Scooterblogging: I’m Right Here

I just realised I forgot to blog my first Talking-to-my-companion-and-not-me experience.

It was a couple of weeks ago. The Lad (6) and I were meandering down the footpath. We were chatting about life, and he was resting his hand on my armrest, which helps stop him getting his feet tangled under my wheels.

A woman maybe in around her mid-fifties was walking by the other way. She looked at the Lad, and said in a sickly sweet voice, “Oh, you’re a good boy. A good, GOOD boy.” And kept walking.


Categories: Life

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19 replies

  1. Are you/have you getting the baby-talk yet? I can’t remember if you’ve said or not.



    Were you and the Lad cool?

  3. Anna: No babytalk yet. Any good comebacks?

    QoT: We just ignored and moved on. The Lad, I think, glanced at her as though she had two heads, but he said nothing. We were rather engrossed in our own conversation at the time, you see!

  4. Ahh…. hand-on-armrest – good technique! One of my Misses Eight has a distressing habit of walking right in front of me, which is disconcerting, for both of us.
    But as for the rest, bloody hell.

  5. Is it just me, or is that… really creepy?

  6. No,it’s not just you.

  7. Ahh…. hand-on-armrest – good technique!

    Yep! His visual cue responses lag a bit much to avoid entanglement, so we’re trying out the tactile method, and it seems to work better. Plus it frees up his visual brain for broken-glass-spotting duty.

  8. Hey Lauredhel,
    Don’s still so shocked that anyone would do babytalk at him that he hasn’t quite sorted a reaction. Although I’m thinking next time it happens with a medical technicion, I’m going to just calmly ask if they know how that makes them appear to people with disabilities and their families.
    (Monday, Chest X-ray. I wasn’t in the room, which just confirmed it’s not that people are reacting to my presence and assuming Don needs a full-time care taker.)

  9. Person. Yup, person here. . .
    It actually seems a common thing for any disability at all – a colleague of mine who has vision impairment sometimes has a person to assist her to discover a new environment – you can guess which one gets the conversation.

  10. Re: broken glass duty. It might be worth investing in a set of solids (solid tyres) if punctures are a real and regular possibility.
    I hook Ryan’s lead to my scooter arm rest as well so I don’t run over his paws… as much {*blush*}.

  11. Maybe, as a response to baby-talk, try baby-talking them right back? It might help them understand how ridiculous it is, without having to explicitly call them out (thereby preventing them from arguing with you). Also, it might feel really, really satisfying, lol. 🙂

  12. Any good comebacks?

    Perhaps for your Lad:
    “Yeah, I have to keep my hand on Mum’s scoot when she’s too high on heroin to drive”.

  13. In my experience (which, as you all know, is the only experience that counts! *laugh*), the people who babytalk are interacting with Don and other PWD for such a short period of time that there’s not much of a chance to really react.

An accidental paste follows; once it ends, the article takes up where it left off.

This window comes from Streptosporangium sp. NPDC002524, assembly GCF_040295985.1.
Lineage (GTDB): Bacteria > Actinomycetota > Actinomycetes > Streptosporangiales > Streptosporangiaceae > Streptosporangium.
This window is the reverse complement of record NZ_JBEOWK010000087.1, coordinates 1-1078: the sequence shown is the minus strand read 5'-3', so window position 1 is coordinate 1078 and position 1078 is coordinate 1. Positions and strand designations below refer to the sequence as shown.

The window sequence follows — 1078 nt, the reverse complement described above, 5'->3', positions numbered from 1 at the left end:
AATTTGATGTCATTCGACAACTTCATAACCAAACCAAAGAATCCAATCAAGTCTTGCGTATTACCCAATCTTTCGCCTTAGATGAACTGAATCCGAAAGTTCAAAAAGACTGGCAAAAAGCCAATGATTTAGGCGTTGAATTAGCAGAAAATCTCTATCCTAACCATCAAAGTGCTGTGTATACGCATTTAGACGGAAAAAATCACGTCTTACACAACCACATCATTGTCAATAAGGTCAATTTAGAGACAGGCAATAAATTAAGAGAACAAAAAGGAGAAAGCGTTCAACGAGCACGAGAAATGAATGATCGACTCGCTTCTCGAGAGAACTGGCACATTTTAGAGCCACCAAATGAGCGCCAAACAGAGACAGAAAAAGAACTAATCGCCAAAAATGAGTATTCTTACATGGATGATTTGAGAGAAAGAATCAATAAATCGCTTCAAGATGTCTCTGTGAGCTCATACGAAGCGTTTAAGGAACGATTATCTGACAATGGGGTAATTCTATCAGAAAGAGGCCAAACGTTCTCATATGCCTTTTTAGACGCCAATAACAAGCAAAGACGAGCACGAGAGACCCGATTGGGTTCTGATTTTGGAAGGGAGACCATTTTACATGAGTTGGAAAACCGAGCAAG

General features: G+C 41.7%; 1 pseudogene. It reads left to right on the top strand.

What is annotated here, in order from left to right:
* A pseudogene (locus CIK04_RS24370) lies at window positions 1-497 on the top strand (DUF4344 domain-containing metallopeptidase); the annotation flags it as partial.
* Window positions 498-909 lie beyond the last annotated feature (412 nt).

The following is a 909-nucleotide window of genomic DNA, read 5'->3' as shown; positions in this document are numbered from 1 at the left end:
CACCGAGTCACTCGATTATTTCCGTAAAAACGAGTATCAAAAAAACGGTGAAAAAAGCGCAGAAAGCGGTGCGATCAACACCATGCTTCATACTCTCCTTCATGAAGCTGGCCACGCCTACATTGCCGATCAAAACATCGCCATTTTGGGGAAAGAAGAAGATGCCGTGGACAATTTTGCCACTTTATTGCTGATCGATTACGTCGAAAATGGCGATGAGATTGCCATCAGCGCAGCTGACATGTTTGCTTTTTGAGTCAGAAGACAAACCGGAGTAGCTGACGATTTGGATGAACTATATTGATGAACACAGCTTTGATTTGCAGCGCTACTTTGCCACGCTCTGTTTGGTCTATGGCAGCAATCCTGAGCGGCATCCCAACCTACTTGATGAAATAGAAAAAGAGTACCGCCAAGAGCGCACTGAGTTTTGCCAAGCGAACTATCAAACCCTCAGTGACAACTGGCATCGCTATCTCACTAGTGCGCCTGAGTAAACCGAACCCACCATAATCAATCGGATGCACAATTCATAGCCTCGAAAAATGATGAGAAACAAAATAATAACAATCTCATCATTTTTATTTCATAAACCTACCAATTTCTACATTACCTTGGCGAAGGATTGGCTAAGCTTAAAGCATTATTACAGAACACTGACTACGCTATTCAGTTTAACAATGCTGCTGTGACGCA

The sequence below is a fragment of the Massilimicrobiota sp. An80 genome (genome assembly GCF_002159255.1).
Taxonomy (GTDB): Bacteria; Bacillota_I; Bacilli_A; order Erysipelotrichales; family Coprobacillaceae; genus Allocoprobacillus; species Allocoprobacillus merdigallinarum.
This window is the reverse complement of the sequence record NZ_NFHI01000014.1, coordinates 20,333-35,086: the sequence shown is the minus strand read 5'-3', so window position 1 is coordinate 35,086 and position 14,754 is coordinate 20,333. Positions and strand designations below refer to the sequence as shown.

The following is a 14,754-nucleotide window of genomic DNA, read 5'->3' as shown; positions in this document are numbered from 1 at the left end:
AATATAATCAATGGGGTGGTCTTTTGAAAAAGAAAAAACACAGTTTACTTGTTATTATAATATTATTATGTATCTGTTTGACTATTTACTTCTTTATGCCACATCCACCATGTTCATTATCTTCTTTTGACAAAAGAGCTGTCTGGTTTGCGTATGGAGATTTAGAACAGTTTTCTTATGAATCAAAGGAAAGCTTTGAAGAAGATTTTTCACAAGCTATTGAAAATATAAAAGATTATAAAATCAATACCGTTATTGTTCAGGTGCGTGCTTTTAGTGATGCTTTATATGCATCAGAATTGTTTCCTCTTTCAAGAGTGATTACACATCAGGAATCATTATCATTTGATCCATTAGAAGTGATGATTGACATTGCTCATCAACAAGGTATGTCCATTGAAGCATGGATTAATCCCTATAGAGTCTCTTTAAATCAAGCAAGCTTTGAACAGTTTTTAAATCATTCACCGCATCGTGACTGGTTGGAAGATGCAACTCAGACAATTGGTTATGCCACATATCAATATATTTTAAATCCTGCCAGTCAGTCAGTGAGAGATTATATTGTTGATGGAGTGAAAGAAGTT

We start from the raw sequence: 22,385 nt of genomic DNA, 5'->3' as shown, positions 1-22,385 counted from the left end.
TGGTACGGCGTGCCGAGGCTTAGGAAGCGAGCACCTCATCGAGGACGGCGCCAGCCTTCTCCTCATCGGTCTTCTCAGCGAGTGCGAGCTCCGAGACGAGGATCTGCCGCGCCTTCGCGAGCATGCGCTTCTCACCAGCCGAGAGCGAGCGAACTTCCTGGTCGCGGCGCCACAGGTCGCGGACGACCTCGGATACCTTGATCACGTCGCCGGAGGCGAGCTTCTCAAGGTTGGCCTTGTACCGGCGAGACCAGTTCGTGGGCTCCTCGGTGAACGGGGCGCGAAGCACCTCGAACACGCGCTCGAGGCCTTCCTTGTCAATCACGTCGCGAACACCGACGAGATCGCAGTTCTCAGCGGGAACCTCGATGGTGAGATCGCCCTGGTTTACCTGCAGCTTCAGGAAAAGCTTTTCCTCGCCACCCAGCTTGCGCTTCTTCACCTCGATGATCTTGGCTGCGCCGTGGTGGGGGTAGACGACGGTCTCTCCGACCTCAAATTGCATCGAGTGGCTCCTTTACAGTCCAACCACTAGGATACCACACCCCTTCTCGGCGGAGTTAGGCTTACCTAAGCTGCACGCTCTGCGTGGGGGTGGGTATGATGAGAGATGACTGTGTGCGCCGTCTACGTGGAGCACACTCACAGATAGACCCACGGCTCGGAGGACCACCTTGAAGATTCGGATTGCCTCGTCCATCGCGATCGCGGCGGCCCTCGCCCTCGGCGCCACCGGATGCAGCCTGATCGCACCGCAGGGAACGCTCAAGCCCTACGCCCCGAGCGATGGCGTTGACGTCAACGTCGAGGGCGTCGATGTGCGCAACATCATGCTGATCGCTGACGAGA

The last two times for Don were someone taking tickets at the Multicultural Festival (which welcomes “our differently-abled friends” on their website) and almost cooed at him when stamping his hand (it was so embarassing), and the tech who did the afore mentioned x-ray.
    Don thinks he should ask them if they want to particpate in his Master’s Research on reactions of people in the medical profession to highly educated people with disabilities. [His actual thesis is on gender and mysticism.]

  14. My first experience of this as the chair pusher was at the NSW Art Gallery, at the Monet exhibition. My late partner asked for two tix and handed over the money The woman behind the desk asked me “Is she on a pension?” I said “Dunno.” Narelle said “No, I’m in full-time employment.” The woman handed the tix to me. I didn’t move my hands off the chair. Eventually she reluctantly handed them to Narelle.

  15. This happens to little people too. I had a good friend who was a little person and my farmer’s market buddy, and every week at least one vendor would talk to me instead of her when she was making a purchase. I finally started responding with a faux-confused “oh, are little people not allowed to purchase strawberries/apricots/tomatoes/whatever?” And then we would slowly start to move on toward the next booth, which would usually result in a hurried apology to avoid losing our business.
    Also, many women who’ve never experienced this personally get a taste of it during childbirth. I was the bitch who banned anyone from the room who babytalked me or communicated with me via my partner. That wittled it down to one reasonable and helpful nurse and a doctor who basically wasn’t speaking to me at all. My midwife, who actually treated me like a rational adult, was unfortunately out of town.

  16. I don’t understand people, sometimes. So astonishingly, incomprehensibly rude. I personally like the babytalking back idea… although I’d be tempted to be pretty sharp-tongued as I did it.

  17. A t-shirt that says “When you baby talk to me you sound like an idiot” might get the point across neatly.

  18. This is such an epic fail on pretty much all levels!

  19. On the babytalk thing… I’m also not keen on people sing-song babytalking to my kid, either. He’s nearly seven, FFS. He speaks and understands standard English, and is a person who typically interacts with other people in the usual way. Which kinda links in to my latest post.

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